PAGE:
Shining a light on to business growth path

June 5, 2013 - All News

Special to SAF
The desire to own a business usually starts with a dream. And it is pursued for various reasons, including a passion for business. It entails challenges, risks. Some describe business as a tightrope walk without a safety net. Yet they want a piece of that pie.
So what then does it take to start a business? A business plan is the first step. It involves outlining the structure of your business, products/services, growth potential, financials and future plans. The next step would be to look for centres that assist entrepreneurs get started.
Mississauga Business Enterprise Centre (MBEC), Small Business Enterprise Centre, Brampton (SBEC) are a few ‘to go’ centres. They have programmes for starting a business, building it, followed by helping the business grow. Usually after the business plan is sent, these centres provide consultations that help new entrepreneurs with further details about their chosen sector.
It takes four to six months for the business to start. Other aspects like lease, licences, finances and other essentials have been taken care of.
Of late, a heartening emerging trend seems to indicate that our youth are increasingly turning their hand at entrepreneurship. SAF approached to some young upcoming entrepreneurs who’re today already making a name for themselves in business circles, to get their take on what it takes to set up their own business. We profile some of them below.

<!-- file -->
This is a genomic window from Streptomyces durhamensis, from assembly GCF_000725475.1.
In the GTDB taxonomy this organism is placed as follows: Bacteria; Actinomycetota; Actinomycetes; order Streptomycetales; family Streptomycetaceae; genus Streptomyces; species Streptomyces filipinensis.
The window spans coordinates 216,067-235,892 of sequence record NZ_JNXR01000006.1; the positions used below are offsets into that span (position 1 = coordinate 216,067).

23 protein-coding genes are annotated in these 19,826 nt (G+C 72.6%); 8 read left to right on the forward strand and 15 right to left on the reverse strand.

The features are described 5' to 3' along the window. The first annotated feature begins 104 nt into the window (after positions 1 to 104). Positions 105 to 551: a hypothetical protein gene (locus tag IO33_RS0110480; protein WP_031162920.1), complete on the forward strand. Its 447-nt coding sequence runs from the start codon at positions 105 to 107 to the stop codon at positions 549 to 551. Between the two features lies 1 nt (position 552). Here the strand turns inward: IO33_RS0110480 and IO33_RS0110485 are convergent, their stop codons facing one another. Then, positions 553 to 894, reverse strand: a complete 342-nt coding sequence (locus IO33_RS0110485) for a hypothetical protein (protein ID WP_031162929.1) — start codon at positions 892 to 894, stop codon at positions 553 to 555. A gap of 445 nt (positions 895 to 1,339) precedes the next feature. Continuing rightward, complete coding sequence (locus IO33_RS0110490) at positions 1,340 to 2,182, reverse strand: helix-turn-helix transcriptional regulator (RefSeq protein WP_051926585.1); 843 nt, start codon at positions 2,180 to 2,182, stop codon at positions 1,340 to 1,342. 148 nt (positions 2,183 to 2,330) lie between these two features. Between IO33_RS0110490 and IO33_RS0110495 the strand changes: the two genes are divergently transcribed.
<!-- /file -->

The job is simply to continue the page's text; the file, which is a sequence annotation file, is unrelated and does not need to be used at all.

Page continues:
Sumit Ahuja — MediaWorks!! Brand Management Company, Toronto
According to Ahuja, Media Works!!  was registered in February 2008 with just $80 and a loads of dreams to make a difference. It was incorporated in 2011.
Ahuja says finances, bank loan, etc don’t come easy — especially for a new company, but a good idea coupled with the right business plan is a key tool.  Armed with these, she approached the banks and got the loan sanctioned “Banks give you the chance you deserve to financially prove yourself.”
Ahuja is the sole owner and president of Media Works!! and says South Asian community needed a professional media relations company with a grass root level outreach. Thus, taking one tiny step at a time, Ahuja established her company.
Ahuja has a degree in Public Relations and is an events professional from Delhi University, India. She continued her education in the same field in Canada.
Ahuja’s motto —“I always believe to get something you’ve never had, you need to do something you’ve never done.”
Chef Harminder — Coriander Green restaurant, Oakville
Chef Harminder, as he is popularly known, was 23 years old when he started his restaurant in 2005. He had about 40 per cent of the required funds and the remaining 60 per cent of the finances had to be borrowed from friends. “I was working in a restaurant and wanted to own a business because I am very passionate about the various aspects of food including cooking, serving, packing takeouts, etc.
“I knew about registration, licences, lease agreement, etc because I had worked in the same field.”
Experience combined with knowledge of food from different regions of India has helped him achieve success. It is important to stay tuned to diners’ preferences and chef Harminder says his aim is to take a healthier, flavourful version of Indian food to the mainstream.
His future plans include launching a chain of his restaurants in and around the GTA in 2014.